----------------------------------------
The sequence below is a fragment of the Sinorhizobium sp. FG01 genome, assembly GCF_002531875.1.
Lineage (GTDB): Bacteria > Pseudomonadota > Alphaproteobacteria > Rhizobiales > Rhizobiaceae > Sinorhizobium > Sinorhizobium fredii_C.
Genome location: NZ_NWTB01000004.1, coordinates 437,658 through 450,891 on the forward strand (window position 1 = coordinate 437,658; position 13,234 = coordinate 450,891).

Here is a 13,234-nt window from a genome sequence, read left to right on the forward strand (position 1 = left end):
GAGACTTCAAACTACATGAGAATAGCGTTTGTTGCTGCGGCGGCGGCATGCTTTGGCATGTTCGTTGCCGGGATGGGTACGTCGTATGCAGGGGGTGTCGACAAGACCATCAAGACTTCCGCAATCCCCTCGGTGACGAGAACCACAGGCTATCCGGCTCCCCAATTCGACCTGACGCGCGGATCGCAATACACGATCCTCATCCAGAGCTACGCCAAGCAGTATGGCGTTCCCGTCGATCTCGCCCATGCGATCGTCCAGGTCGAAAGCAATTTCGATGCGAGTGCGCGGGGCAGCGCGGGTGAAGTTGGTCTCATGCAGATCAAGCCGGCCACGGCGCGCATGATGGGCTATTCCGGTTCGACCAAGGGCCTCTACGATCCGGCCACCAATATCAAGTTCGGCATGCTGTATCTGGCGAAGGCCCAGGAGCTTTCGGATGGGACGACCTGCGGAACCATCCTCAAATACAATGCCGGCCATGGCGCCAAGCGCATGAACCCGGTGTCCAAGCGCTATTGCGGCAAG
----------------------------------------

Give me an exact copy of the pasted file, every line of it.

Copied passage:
The sequence below is a fragment of the Sinorhizobium sp. FG01 genome, assembly GCF_002531875.1.
Lineage (GTDB): Bacteria > Pseudomonadota > Alphaproteobacteria > Rhizobiales > Rhizobiaceae > Sinorhizobium > Sinorhizobium fredii_C.
Genome location: NZ_NWTB01000004.1, coordinates 437,658 through 450,891 on the forward strand (window position 1 = coordinate 437,658; position 13,234 = coordinate 450,891).

Here is a 13,234-nt window from a genome sequence, read left to right on the forward strand (position 1 = left end):
GAGACTTCAAACTACATGAGAATAGCGTTTGTTGCTGCGGCGGCGGCATGCTTTGGCATGTTCGTTGCCGGGATGGGTACGTCGTATGCAGGGGGTGTCGACAAGACCATCAAGACTTCCGCAATCCCCTCGGTGACGAGAACCACAGGCTATCCGGCTCCCCAATTCGACCTGACGCGCGGATCGCAATACACGATCCTCATCCAGAGCTACGCCAAGCAGTATGGCGTTCCCGTCGATCTCGCCCATGCGATCGTCCAGGTCGAAAGCAATTTCGATGCGAGTGCGCGGGGCAGCGCGGGTGAAGTTGGTCTCATGCAGATCAAGCCGGCCACGGCGCGCATGATGGGCTATTCCGGTTCGACCAAGGGCCTCTACGATCCGGCCACCAATATCAAGTTCGGCATGCTGTATCTGGCGAAGGCCCAGGAGCTTTCGGATGGGACGACCTGCGGAACCATCCTCAAATACAATGCCGGCCATGGCGCCAAGCGCATGAACCCGGTGTCCAAGCGCTATTGCGGCAAG